The Extent of Magnetic Attraction
Magnets and Currents
If a thin sheet of paper or cardboard is laid over a strong, bar-shaped magnet and iron filings are then gently strewn on the paper, the filings clearly indicate the position of the magnet beneath, and if the cardboard is gently tapped, the filings arrange themselves as shown in Figure. If the paper is held some distance above the magnet, the influence on the filings is less definite, and finally, if the paper is held very far away, the filings do not respond at all, but lie on the cardboard as dropped.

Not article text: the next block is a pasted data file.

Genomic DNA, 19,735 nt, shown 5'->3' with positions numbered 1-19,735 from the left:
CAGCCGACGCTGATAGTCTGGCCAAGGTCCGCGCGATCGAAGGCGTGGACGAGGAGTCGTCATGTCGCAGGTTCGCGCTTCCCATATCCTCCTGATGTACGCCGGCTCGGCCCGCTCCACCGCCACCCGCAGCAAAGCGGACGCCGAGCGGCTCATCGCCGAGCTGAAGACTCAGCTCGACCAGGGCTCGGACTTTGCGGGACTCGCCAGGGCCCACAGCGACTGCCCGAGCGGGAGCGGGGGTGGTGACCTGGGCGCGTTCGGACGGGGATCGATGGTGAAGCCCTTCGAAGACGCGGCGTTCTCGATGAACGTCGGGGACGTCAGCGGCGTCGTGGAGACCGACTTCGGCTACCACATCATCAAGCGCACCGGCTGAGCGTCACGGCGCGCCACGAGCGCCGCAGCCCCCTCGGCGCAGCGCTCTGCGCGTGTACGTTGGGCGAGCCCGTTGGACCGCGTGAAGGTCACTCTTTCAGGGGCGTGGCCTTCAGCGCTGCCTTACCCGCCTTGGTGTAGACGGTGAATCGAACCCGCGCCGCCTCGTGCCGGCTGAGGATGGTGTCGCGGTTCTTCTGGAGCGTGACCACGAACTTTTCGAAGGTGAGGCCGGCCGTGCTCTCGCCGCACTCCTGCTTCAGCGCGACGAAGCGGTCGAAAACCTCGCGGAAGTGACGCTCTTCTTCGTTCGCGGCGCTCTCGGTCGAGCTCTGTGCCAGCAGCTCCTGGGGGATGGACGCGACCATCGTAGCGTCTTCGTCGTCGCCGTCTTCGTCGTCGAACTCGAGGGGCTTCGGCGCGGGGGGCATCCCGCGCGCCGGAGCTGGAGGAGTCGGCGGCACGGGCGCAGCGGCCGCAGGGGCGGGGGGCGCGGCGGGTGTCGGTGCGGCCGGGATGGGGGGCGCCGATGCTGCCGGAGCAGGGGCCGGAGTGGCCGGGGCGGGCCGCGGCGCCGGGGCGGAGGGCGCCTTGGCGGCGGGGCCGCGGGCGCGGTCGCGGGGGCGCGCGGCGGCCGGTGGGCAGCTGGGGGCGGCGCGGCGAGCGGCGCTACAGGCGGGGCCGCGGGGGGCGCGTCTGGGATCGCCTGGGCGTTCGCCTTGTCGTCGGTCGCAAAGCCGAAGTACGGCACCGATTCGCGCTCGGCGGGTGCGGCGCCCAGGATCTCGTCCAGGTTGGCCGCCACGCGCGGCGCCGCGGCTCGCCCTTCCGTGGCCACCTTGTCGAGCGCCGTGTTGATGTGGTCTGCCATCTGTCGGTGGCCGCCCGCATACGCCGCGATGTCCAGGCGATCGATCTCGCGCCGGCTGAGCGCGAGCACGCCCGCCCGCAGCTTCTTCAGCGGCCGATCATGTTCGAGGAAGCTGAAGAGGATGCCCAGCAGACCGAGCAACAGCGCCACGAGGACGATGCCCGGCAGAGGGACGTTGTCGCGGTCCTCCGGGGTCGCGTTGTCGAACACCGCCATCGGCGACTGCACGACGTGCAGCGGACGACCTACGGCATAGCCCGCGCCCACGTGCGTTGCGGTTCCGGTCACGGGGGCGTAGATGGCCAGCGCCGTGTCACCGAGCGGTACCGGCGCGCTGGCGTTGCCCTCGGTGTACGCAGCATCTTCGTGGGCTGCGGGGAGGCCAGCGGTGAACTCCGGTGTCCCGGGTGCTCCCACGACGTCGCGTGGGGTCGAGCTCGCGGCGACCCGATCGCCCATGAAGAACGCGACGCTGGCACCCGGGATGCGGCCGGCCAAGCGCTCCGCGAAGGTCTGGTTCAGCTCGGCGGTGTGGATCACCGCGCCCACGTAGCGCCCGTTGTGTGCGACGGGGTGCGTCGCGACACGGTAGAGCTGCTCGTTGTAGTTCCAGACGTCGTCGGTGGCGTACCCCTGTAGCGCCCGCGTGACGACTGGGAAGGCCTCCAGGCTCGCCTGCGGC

The magnetic power of a magnet, while not confined to the magnet itself, does not extend indefinitely into the surrounding region; the influence is strong near the magnet, but at a distance becomes so weak as to be inappreciable. The region around a magnet through which its magnetic force is felt is called the field of force, or simply the magnetic field, and the definite lines in which the filings arrange themselves are called lines of force.
The magnetic power of a magnet is not limited to the magnet, but extends to a considerable distance in all directions.
FIG. - Iron filings scattered over a magnet arrange themselves in definite lines.